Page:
Welcome to CHAPTER #2 of The Loop, a blog series from the Stack Overflow Community team. This post is a deep-dive into how satisfied users are with Stack Overflow.
We’re excited to share research highlights about the work we’ve been doing to understand how satisfied people are with Stack Overflow. We’ve been working hard to explore what users like best about Stack Overflow and what their top pain points are, with the goal of improving the overall experience of using the site. To this end, we’ve launched a site satisfaction survey, in which we continually survey users about their experiences using Stack Overflow.
We want to make sure that our users feel heard, and this site satisfaction survey is one of the many things we’re doing to gather feedback from our users so that we can incorporate this feedback into our product development and product roadmap decisions. In this post, we’ll be sharing more about this survey and the specific insights we gained from it.
With the site satisfaction survey, we wanted to gain insight into the pain points users encounter when using the site. Since July 2019, we have been using a monthly site satisfaction survey to ask a random sample of logged-in and anonymous users to report their satisfaction and provide us with open-ended feedback. This gives us a new wealth of insight into our users and also supplements other forms of feedback loops with users like user testing and 1:1 interviews.
In this survey, we asked users to answer the following question: “What do you find most frustrating or unappealing about using Stack Overflow? ” We allowed users to write in their own answers so that we could gather rich and nuanced data in their own words. We manually coded 2,942 of these open-ended responses and organized responses into different themes so that we could better understand users’ frustrations with using the site. We labeled the open-ended responses in the survey with up to three codes each. Note that the findings in this post are from users who completed the survey in July, August, or the first half of September, 2019.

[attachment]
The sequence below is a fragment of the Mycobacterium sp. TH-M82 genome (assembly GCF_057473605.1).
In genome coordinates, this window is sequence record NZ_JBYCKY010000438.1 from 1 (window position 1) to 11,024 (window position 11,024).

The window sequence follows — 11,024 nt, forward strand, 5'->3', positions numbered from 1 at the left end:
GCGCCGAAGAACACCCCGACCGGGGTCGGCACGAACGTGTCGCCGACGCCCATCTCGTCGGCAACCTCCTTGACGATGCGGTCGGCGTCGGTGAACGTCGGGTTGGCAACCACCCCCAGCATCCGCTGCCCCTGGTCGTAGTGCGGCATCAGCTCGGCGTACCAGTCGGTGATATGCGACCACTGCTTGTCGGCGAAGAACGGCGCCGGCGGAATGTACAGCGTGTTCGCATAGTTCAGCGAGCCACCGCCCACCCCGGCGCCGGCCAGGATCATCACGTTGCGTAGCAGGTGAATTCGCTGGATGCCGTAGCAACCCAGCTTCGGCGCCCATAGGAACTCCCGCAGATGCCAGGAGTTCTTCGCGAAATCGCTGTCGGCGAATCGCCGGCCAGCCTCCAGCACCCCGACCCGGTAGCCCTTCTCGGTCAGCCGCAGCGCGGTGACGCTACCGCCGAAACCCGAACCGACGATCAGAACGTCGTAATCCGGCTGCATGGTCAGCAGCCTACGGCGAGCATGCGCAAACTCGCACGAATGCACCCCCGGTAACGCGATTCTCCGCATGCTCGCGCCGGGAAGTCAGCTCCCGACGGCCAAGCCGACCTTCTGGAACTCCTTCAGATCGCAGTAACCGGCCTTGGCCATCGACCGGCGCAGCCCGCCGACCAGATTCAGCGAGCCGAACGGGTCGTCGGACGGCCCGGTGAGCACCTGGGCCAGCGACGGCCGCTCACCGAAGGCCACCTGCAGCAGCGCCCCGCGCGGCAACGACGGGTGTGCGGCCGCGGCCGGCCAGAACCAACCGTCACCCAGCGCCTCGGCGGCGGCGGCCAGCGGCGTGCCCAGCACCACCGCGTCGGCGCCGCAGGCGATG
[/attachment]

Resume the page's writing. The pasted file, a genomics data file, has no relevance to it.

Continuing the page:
The graph below depicts the breakdown of the top themes from the open-ended survey responses:
The top three themes were:
1. Unwelcoming community (10.6% of responses): A perception of an unwelcoming community was the top thing that people found most frustrating or unappealing about Stack Overflow. We categorized responses that mentioned condescending or rude replies, and general comments about toxicity and lack of friendliness issues into this theme.
“The toxic nature of the community… Scares people from even signing up let alone asking questions”
“Some people are often condescending or rude”
2. Design (9.8% of responses): The next most common thing that people cited as an issue with Stack Overflow was design. Responses that discussed the user interface being confusing or cluttered, requests for a dark theme, and issues with the information architecture between Stack Overflow and Stack Exchange were categorized into this theme.